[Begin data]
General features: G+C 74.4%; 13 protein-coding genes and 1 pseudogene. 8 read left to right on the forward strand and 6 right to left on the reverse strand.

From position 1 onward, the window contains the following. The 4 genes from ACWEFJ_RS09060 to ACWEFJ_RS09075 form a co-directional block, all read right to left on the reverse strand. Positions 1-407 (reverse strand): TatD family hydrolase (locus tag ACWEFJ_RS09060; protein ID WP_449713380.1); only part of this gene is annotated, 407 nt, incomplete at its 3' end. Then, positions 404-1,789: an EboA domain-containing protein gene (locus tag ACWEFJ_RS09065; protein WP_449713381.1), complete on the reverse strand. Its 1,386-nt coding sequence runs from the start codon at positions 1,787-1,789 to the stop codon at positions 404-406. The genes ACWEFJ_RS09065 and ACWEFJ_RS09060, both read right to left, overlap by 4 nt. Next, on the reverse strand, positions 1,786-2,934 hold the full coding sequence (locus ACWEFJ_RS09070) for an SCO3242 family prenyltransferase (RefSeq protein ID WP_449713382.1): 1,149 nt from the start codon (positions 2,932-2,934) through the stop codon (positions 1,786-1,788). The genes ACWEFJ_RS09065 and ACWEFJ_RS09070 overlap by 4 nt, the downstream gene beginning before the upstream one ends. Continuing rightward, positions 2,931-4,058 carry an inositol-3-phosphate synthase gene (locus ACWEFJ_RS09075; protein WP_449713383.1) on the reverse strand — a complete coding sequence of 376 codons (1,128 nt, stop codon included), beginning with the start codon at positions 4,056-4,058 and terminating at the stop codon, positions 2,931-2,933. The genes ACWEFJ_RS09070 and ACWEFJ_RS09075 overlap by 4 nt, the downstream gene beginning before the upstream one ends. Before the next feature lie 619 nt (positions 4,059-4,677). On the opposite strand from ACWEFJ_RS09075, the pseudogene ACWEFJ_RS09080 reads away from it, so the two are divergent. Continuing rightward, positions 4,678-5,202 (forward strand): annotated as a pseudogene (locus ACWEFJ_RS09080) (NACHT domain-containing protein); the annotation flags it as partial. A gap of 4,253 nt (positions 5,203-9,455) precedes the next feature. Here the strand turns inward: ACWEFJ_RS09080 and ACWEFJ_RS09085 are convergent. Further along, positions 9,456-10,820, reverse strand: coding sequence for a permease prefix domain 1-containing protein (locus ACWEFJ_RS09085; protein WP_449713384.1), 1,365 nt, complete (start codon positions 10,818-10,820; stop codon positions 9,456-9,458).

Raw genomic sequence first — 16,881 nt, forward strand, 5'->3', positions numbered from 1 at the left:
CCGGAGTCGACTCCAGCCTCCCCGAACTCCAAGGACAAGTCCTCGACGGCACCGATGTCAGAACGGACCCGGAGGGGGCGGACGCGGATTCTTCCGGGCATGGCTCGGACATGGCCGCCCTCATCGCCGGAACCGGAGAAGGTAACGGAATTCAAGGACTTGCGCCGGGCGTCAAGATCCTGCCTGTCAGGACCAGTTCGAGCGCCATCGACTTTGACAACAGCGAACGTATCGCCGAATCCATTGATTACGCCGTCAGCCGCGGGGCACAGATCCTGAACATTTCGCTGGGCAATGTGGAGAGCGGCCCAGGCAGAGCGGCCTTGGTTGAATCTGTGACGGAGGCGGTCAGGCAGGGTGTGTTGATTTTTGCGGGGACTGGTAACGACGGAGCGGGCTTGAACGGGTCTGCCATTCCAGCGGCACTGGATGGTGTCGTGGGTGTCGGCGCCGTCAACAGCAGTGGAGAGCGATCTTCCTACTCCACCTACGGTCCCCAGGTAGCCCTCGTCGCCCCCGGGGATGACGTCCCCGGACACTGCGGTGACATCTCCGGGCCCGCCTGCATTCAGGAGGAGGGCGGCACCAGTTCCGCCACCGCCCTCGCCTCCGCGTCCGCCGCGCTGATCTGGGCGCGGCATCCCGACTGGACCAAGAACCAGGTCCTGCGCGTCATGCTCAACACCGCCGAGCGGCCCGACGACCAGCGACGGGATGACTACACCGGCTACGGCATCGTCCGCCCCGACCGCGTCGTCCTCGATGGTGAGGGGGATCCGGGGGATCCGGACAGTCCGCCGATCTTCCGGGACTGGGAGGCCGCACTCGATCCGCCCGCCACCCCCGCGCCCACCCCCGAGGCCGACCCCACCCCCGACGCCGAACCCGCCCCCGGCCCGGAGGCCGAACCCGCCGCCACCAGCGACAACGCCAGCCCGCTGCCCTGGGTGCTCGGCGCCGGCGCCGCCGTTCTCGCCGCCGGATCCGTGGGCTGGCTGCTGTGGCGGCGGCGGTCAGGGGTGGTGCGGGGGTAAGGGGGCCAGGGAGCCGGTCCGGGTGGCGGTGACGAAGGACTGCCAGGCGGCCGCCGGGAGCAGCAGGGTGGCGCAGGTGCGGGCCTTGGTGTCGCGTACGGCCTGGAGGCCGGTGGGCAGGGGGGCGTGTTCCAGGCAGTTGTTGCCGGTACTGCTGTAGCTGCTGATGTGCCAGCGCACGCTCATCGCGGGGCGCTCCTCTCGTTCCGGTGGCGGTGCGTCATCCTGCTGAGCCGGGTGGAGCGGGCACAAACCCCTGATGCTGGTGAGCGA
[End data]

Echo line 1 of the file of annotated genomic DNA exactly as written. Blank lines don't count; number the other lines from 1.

General features: G+C 74.4%; 13 protein-coding genes and 1 pseudogene. 8 read left to right on the forward strand and 6 right to left on the reverse strand.